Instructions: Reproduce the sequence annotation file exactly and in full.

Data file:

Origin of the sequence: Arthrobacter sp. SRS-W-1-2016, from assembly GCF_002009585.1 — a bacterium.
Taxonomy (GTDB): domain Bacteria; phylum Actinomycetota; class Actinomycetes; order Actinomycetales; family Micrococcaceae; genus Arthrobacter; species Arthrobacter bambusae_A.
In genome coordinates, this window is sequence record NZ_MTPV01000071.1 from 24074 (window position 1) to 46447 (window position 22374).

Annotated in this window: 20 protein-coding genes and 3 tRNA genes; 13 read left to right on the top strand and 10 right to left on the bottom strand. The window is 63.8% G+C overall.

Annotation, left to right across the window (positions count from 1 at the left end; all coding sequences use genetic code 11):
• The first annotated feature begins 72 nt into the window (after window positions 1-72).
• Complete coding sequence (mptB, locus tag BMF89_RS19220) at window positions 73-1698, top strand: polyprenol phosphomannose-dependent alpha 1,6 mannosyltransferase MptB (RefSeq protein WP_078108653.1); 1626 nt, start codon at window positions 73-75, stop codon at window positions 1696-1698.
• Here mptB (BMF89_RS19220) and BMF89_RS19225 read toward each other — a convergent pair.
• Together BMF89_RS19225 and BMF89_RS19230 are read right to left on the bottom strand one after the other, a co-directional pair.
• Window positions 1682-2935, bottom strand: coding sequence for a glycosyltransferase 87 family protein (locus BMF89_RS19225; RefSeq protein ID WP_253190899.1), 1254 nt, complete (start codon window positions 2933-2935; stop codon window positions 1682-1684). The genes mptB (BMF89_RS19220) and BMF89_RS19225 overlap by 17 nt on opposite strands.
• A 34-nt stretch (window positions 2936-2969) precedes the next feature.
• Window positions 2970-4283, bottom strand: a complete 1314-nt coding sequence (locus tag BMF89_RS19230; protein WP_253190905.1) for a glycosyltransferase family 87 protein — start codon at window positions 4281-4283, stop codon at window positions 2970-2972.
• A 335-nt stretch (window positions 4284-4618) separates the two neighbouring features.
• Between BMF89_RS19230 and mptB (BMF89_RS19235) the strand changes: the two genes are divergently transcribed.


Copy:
Origin of the sequence: Arthrobacter sp. SRS-W-1-2016, from assembly GCF_002009585.1 — a bacterium.
Taxonomy (GTDB): domain Bacteria; phylum Actinomycetota; class Actinomycetes; order Actinomycetales; family Micrococcaceae; genus Arthrobacter; species Arthrobacter bambusae_A.
In genome coordinates, this window is sequence record NZ_MTPV01000071.1 from 24074 (window position 1) to 46447 (window position 22374).

Annotated in this window: 20 protein-coding genes and 3 tRNA genes; 13 read left to right on the top strand and 10 right to left on the bottom strand. The window is 63.8% G+C overall.

Annotation, left to right across the window (positions count from 1 at the left end; all coding sequences use genetic code 11):
• The first annotated feature begins 72 nt into the window (after window positions 1-72).
• Complete coding sequence (mptB, locus tag BMF89_RS19220) at window positions 73-1698, top strand: polyprenol phosphomannose-dependent alpha 1,6 mannosyltransferase MptB (RefSeq protein WP_078108653.1); 1626 nt, start codon at window positions 73-75, stop codon at window positions 1696-1698.
• Here mptB (BMF89_RS19220) and BMF89_RS19225 read toward each other — a convergent pair.
• Together BMF89_RS19225 and BMF89_RS19230 are read right to left on the bottom strand one after the other, a co-directional pair.
• Window positions 1682-2935, bottom strand: coding sequence for a glycosyltransferase 87 family protein (locus BMF89_RS19225; RefSeq protein ID WP_253190899.1), 1254 nt, complete (start codon window positions 2933-2935; stop codon window positions 1682-1684). The genes mptB (BMF89_RS19220) and BMF89_RS19225 overlap by 17 nt on opposite strands.
• A 34-nt stretch (window positions 2936-2969) precedes the next feature.
• Window positions 2970-4283, bottom strand: a complete 1314-nt coding sequence (locus tag BMF89_RS19230; protein WP_253190905.1) for a glycosyltransferase family 87 protein — start codon at window positions 4281-4283, stop codon at window positions 2970-2972.
• A 335-nt stretch (window positions 4284-4618) separates the two neighbouring features.
• Between BMF89_RS19230 and mptB (BMF89_RS19235) the strand changes: the two genes are divergently transcribed.